School board member to call on state lawmakers to 'intervene' at Metro schools

Glover says state education officials need to be more accountable for local role

Board of Education member Steve Glover said the state Department of Education needs to make itself more accountable, formally, for the changes being made at Metro Nashville Public Schools. And he’s asking state lawmakers to get involved.

Glover said Tuesday that he plans to invite representatives Ben West (D-Hermitage) and Mike Turner (D-Old Hickory) as well as Senator Joe Haynes (D-Nashville) to meet with him next week at McGavock High School. The purpose of the meeting, Glover said, will not be to criticize the lawmakers, but to ask them to “intervene.”

Glover said he has already contacted Mayor Karl Dean’s office about the meeting, and that it is his “understanding” that the office of Governor Phil Bredesen has been contacted. Members of the Board of Education are being notified this afternoon.

Staff members at the offices of Haynes and Turner confirmed that Glover had contacted the lawmakers about the meeting. West staff members could not immediately be reached Tuesday afternoon.

“Enough is enough. They’re playing all these behind-the-scenes games and they’re messing with my kids, and I’m fed up with it,” Glover said. “I want a contract that says that what they’re doing works, now. Or get out of our business, because what we’ve been doing obviously is working.”

The DOE has authority to make big changes at MNPS due to the district’s repeated failures to meet certain benchmarks required by state and federal No Child Left Behind laws. Yesterday, the district learned that it has advanced further into corrective action, and is now considered in “Restructuring I” status. That gives the state authority to approve all staff resources of MNPS, as well as all financial resources.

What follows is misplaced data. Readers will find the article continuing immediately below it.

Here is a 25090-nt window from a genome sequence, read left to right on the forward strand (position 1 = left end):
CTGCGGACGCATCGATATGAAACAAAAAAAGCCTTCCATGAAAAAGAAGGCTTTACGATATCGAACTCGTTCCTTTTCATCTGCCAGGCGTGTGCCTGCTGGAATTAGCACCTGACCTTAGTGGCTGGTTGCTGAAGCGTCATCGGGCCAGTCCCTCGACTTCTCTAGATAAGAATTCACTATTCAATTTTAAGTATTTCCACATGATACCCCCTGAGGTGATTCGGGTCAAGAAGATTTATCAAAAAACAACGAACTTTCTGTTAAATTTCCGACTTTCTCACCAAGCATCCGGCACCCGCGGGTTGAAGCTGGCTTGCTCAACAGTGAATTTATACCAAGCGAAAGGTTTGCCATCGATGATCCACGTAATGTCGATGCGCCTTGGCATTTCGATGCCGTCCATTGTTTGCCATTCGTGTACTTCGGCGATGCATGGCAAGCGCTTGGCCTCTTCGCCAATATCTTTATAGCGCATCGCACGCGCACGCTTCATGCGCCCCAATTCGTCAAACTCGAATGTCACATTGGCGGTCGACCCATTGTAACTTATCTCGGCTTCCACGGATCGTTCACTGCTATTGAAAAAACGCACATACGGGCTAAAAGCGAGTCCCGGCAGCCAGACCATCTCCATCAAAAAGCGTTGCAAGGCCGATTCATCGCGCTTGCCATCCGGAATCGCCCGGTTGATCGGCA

This isn’t the first time Glover has publicly called on the DOE to guarantee that its changes at MNPS will result in NCLB success. He has publicly asked DOE accountability chief Connie Smith whether big state changes – including a restructuring of MNPS central curriculum offices – will be part of a plan to get the district out of corrective action.

And on Monday, Glover told NashvillePost.com that board members now have “no choice” but to work with elected state officials to call for accountability.

“Our district is not failing,” Glover said Monday, after the MNPS press conference discussing No Child Left Behind results. “We have no choice but to talk to our lawmakers now, because we obviously are in a position that every district will be in in the relatively near future. … It’s up to us as board members to now start talking to our state lawmakers to determine how we best maneuver to continue moving the district forward.”

As evidence that the district is not failing, Glover cited MNPS’s improvements in high school math made this year. The percentage of all district high school students meeting proficiency requirements increased from 69 percent last year, to 80 percent currently.

Glover also pointed to the state’s removal of principals at three high schools – Hillwood, McGavock and Overton – that have experienced success in improving their NCLB statuses this year. Overton moved into “Good Standing” under NCLB, and Hillwood and McGavock qualified for “Improving” status.

“We played fair. We played nice. We have asked them to be accountable, and they have said, ‘Oh, no, we’re not going to be accountable. The board is accountable,’” Glover said. “I’m being accountable to the public of Nashville right now. I’m asking the hard questions. I’m demanding answers.”